obtaining a channel estimate for a communication channel; performing spectral estimation on the channel estimate to determine a dominant frequency component in the channel estimate; and deriving a measured arrival time based on the dominant frequency component. 41. The method of obtaining a plurality of frequency response estimates for a plurality of sets of frequency subbands, and wherein the channel estimate comprises the plurality of frequency response estimates. 42. An apparatus operative to measure arrival time in a communication system, comprising:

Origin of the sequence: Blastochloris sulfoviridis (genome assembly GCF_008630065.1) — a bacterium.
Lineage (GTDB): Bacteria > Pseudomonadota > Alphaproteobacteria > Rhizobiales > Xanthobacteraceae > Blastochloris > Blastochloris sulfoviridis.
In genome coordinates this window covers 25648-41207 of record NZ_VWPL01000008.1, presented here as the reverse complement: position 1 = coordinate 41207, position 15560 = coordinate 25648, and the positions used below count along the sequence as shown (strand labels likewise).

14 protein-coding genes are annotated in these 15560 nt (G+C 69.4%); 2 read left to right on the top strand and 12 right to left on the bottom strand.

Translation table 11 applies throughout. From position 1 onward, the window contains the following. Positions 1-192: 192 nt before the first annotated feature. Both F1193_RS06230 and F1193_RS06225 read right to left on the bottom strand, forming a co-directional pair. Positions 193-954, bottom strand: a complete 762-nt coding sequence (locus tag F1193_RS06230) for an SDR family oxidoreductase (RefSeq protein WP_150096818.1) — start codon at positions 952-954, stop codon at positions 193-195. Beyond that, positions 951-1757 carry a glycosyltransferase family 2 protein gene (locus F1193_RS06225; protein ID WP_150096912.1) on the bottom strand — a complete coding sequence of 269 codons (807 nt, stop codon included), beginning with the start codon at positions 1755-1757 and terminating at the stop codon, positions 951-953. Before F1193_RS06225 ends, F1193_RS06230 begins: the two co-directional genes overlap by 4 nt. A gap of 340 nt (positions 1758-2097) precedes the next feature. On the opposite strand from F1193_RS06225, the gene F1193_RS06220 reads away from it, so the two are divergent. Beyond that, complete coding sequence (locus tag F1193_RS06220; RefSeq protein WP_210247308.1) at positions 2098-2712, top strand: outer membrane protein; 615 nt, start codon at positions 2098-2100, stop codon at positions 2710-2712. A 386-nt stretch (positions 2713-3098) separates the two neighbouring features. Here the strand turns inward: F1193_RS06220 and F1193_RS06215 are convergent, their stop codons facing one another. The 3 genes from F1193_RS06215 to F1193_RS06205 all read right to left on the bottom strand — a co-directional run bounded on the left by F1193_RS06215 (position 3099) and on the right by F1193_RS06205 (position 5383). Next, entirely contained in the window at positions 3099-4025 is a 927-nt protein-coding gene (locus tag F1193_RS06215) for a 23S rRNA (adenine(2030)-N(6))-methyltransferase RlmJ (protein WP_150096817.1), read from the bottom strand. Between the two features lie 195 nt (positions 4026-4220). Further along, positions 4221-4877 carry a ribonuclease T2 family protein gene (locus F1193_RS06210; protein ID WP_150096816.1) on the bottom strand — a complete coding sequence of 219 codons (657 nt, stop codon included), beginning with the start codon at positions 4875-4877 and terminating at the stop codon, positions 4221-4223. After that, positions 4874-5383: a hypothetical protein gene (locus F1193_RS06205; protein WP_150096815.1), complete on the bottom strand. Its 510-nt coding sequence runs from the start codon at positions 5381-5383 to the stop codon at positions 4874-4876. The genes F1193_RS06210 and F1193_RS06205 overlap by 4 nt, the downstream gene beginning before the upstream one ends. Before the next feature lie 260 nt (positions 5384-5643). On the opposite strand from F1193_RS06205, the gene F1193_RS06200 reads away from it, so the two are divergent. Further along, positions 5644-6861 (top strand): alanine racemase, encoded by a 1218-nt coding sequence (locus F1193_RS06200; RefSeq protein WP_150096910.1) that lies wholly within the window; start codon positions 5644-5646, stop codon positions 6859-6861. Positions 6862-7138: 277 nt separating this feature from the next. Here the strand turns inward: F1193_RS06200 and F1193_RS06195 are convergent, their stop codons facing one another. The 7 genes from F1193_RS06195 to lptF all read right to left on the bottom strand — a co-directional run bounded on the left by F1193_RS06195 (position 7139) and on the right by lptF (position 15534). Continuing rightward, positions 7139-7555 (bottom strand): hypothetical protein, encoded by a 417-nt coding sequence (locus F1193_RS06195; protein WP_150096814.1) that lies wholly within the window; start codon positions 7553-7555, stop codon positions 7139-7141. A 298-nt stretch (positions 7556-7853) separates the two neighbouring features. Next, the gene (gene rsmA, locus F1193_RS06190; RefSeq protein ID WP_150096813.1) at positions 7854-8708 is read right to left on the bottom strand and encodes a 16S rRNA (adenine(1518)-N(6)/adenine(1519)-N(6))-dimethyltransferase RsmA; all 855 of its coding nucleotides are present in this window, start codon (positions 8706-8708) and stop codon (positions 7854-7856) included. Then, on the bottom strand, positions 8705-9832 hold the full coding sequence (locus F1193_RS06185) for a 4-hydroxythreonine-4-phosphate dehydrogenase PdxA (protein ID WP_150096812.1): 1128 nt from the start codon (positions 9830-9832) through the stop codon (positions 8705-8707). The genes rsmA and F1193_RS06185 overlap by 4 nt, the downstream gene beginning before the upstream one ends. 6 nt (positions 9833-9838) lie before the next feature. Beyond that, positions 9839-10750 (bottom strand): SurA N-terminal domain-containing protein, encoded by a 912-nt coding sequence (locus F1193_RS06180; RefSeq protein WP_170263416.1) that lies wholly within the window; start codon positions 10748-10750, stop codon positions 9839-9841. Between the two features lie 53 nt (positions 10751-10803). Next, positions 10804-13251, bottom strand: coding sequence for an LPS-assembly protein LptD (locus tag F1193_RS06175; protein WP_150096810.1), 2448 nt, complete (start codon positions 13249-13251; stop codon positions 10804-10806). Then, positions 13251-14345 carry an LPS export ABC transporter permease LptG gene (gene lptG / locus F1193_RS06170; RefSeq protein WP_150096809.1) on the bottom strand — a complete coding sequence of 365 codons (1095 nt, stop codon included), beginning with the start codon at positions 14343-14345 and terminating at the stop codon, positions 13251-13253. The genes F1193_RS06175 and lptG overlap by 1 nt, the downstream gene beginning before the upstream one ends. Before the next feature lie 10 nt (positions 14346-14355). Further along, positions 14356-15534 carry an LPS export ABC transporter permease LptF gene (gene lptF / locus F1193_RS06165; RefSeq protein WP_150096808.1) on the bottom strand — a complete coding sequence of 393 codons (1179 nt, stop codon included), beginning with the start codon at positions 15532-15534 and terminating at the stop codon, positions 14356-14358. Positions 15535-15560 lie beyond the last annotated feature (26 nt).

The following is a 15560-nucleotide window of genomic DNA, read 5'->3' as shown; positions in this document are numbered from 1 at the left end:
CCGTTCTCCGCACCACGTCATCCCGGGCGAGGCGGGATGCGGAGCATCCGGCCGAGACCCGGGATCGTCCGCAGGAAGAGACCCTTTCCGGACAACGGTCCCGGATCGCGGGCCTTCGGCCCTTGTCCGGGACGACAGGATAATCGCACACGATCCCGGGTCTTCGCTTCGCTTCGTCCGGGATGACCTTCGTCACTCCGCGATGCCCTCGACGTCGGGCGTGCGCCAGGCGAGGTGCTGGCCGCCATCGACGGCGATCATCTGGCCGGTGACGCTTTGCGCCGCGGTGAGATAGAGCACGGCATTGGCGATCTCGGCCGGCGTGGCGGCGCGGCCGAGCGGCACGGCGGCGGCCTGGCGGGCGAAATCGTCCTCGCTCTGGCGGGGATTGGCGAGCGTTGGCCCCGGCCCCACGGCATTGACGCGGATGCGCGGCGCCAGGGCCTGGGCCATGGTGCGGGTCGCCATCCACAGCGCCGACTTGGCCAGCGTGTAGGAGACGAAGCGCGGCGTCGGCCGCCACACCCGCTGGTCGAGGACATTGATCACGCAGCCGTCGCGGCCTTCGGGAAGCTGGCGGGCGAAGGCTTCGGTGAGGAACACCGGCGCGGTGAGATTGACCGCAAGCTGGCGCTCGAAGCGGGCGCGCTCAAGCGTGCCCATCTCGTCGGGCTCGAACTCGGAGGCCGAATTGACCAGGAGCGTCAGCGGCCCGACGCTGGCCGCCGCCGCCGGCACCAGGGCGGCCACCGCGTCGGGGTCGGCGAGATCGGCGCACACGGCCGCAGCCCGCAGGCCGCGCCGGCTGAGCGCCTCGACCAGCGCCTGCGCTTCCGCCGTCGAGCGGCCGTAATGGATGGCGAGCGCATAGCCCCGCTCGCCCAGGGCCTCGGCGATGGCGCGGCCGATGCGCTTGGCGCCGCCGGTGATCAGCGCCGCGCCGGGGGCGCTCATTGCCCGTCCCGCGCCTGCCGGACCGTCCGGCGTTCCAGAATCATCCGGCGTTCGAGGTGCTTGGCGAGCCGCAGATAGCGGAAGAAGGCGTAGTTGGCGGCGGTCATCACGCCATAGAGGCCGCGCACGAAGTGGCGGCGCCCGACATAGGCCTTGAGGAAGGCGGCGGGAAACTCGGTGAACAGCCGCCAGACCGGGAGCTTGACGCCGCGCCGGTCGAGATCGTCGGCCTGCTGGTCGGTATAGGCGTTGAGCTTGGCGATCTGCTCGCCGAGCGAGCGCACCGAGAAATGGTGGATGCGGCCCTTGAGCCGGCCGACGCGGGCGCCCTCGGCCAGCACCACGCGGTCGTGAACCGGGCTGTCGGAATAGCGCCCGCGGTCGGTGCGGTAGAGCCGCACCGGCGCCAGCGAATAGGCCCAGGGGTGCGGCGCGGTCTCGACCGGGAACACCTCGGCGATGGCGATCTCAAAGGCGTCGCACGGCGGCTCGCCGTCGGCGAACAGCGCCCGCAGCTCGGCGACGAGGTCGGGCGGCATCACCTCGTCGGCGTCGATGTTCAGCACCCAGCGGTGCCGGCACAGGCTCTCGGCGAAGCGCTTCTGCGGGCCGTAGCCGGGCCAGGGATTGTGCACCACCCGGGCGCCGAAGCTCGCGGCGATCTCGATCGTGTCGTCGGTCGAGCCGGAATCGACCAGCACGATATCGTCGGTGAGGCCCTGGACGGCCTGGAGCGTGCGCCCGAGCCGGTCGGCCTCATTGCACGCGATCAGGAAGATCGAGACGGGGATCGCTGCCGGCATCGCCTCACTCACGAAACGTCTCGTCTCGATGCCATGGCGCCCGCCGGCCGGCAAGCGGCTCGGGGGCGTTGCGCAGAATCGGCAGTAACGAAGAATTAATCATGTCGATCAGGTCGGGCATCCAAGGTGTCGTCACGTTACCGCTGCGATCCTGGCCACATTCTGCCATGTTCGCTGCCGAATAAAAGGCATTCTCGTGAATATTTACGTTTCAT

means for obtaining a channel estimate for a communication channel; means for performing spectral estimation on the channel estimate to determine a dominant frequency component in the channel estimate; and means for deriving a measured arrival time based on the dominant frequency component. Description This application claims the benefit of provisional U.S. application Ser. No. 60/580,811, entitled “Time Synchronization Using Spectral Estimation,” filed Jun. 18, 2004. I. Field The present invention relates generally to communication, and more specifically to time synchronization in a communication system. II. Background A multiple-access communication system can support communication for multiple user terminals by sharing the available system resources (e.g., time, frequency, and/or transmit power). Each user terminal communicates with one or more base stations via transmissions on the forward and reverse links. The forward link (or downlink) refers to the communication link from the base stations to the user terminals, and the reverse link (or uplink) refers to the communication link from the user terminals to the base stations. On the reverse link, a base station may receive transmissions from multiple user terminals. The transmission from each user terminal travels via a different set of signal paths. The signal paths for different user terminals typically have different channel gains and propagation delays. Consequently, the transmissions from these user terminals may arrive at different times at the base station for the same transmission starting time. The transmissions may interfere with one another if they are not properly time aligned at the base station. This interference may adversely impact the base station's ability to recover the transmission from each user terminal and may degrade performance for all affected user terminals. A time control loop may be used to adjust the timing of each user terminal so that its transmission arrives at the proper time at the base station. The design of the time control loop may be challenging due to various factors such as, for example, difficulty in obtaining an accurate measurement of the arrival time of a transmission. This difficulty may be due to the manner in which the transmission is sent, adverse channel conditions, and so on. There is therefore a need in the art for techniques to accurately measure arrival time at a receiver and to properly adjust timing at a transmitter in a communication system. Techniques for performing time synchronization using spectral estimation are described herein. Time synchronization entails determining the time of arrival of a transmission (or a signal) at a receiver and adjusting the transmit timing at a transmitter such that the transmission arrives at a desired time at the receiver. The receiver typically does not know a priori the arrival time of the transmission because the transmitter may transmit starting at an arbitrary time instant and the wireless channel may introduce an unknown delay. The receiver can obtain a relatively accurate arrival time measurement for the transmission from the transmitter using spectral estimation. In an embodiment for performing time synchronization using spectral estimation, the receiver obtains a frequency response estimate for pilot symbols received on each set of frequency subbands used for pilot transmission. The receiver may obtain different frequency response estimates for different sets of subbands. The receiver then performs spectral estimation on the frequency response estimates to obtain a measured arrival time for the transmission from the transmitter. The spectral estimation determines a dominant frequency component in the frequency response estimates and derives the measured arrival time based on this dominant frequency component, as described below. A time error between the measured arrival time and a desired arrival time is computed and may be filtered with a lowpass filter. The filtered or unfiltered time error is scaled with a gain, which may be fixed or adjustable based on one or more criteria. A time adjustment is then generated based on the scaled time error and using linear and/or non-linear functions. For example, the time adjustment may be limited (or saturated) to be within a predetermined range of values to account for possible inaccuracy in the arrival time measurement. The time adjustment is sent to the transmitter and used to adjust the transmit timing at the transmitter. Various aspects and embodiments of the invention are described in further detail below. The features and nature of the present invention will become more apparent from the detailed description set forth below when taken in conjunction with the drawings in which like reference characters identify correspondingly throughout. The word “exemplary” is used herein to mean “serving as an example, instance, or illustration.” Any embodiment or design described herein as “exemplary” is not necessarily to be construed as preferred or advantageous over other embodiments or designs. The time synchronization techniques described herein may be used for various wireless and wireline communication systems. For example, these techniques may be used for an orthogonal frequency division multiple access (OFDMA) system, a Time Division Multiple Access (TDMA) system, a Code Division Multiple Access (CDMA) system, a Frequency Division Multiple Access (FDMA) system, and so on. Other examples of such multiple-access systems include Multiple-Carrier CDMA (MC-CDMA), and Wideband CDMA (W-CDMA), High-Speed Downlink Packet Access (HSDPA). These techniques may also be used for the forward link to adjust the timing of the base stations and for the reverse link to adjust the timing of the user terminals. For clarity, these techniques are described below for the reverse link in a wireless OFDMA system. An OFDMA system utilizes orthogonal frequency division multiplexing (OFDM). OFDM is a multi-carrier modulation technique that effectively partitions the overall system bandwidth into multiple (N) orthogonal frequency subbands. These subbands are also commonly called tones, subcarriers, bins, and frequency channels. Each subband is associated with a respective subcarrier that may be modulated with data. Up to N modulation symbols may be sent on the N total subbands in each OFDM symbol period. These modulation symbols are converted to the time-domain with an N-point inverse fast Fourier transform (IFFT) to generate a transformed symbol that contains N time-domain chips or samples. To combat inter-symbol interference (ISI), which is caused by frequency selective fading in a multipath channel, C chips of the transformed symbol are repeated to form an OFDM symbol that contains N+C chips, where C is typically a fraction of N. The C repeated chips are often called a cyclic prefix, and C is the cyclic prefix length. An OFDM symbol period is the duration of one OFDM symbol and is equal to N+C chip periods. As shown in The base station receives the data transmission from the user terminal and measures the arrival time of this transmission. The propagation delay for the user terminal may have changed since the last transmission. In this case, the arrival time of the data transmission may be different from the desired arrival time for the data transmission, which may be the start of a time interval that the base station has allocated to the user terminal. The base station computes the difference or error between the measured arrival time and the desired arrival time and determines a time adjustment for the user terminal. The base station then sends the time adjustment via the SCH. The user terminal receives the time adjustment, updates its transmit timing accordingly, and transmits data using the updated time offset. The timing adjustment process typically continues through the entire data transmission from the user terminal. The base station measures the arrival time of each transmission received from the user terminal and determines the time adjustment. The user terminal updates its transmit timing for each timing adjustment received from the base station. The current transmit timing at the user terminal is determined by the initial time offset plus all time adjustments received from the base station. The user terminal uses the current transmit timing for transmission to the base station. At the base station, an arrival time measurement unit A multiplier At the user terminal, a summer The processing for the initial time offset may be different from the processing for the time adjustment. For example, the time error for the first transmission received from the user terminal may be scaled by one (instead of the TCL gain) to obtain the initial time offset, and the post processing may be omitted. Summer The arrival time of a transmission may be measured using various techniques. A suitable measurement technique may be selected based on various factors such as, for example, the manner in which data and pilot are transmitted in the system. A pilot is known data that is processed and transmitted in a known manner. A transmitter may transmit a pilot to assist a receiver perform various functions such as time synchronization, channel estimation, frequency correction, automatic gain control, and so on. Several exemplary transmission schemes for transmitting data and pilot are described below. For the example shown in A transmission scheme that is a combination of the two schemes shown in In general, any number of subband sets may be formed, and each set may contain any number and any combination of subbands. The arrival time measurement and time synchronization may be performed in different manners depending on the particular scheme used for data and pilot transmission. In an embodiment, time synchronization is performed using spectral estimation. Spectral estimation can provide relatively accurate arrival time measurements based on a narrowband pilot that is transmitted over only a portion of the overall system bandwidth at a time, e.g., on M subbands among the N total subbands as shown in A wireless channel in the OFDMA system may be characterized by either a channel impulse response or a corresponding channel frequency response. As used herein, and which is consistent with conventional terminology, a channel impulse response is a time-domain response of the wireless channel, and a channel frequency response is a frequency-domain response of the channel. In a sampled-data system, the channel frequency response is a discrete Fourier transform (DFT) of the channel impulse response. The channel impulse response is composed of a sequence of “channel taps”, with each channel tap being defined by a channel tap gain (or simply, “tap gain”) and a channel tap delay (or simply, “tap delay”). The channel frequency response is composed of a set of “channel gains”, with each channel gain being for a specific subband. The channel impulse response has L channel taps of interest, e.g., L channel taps of sufficient strength, where L≦N. Each channel tap has a complex gain of h The channel impulse response may be represented in the z-domain by an L-tap finite impulse response (FIR) filter, H(z), as follows: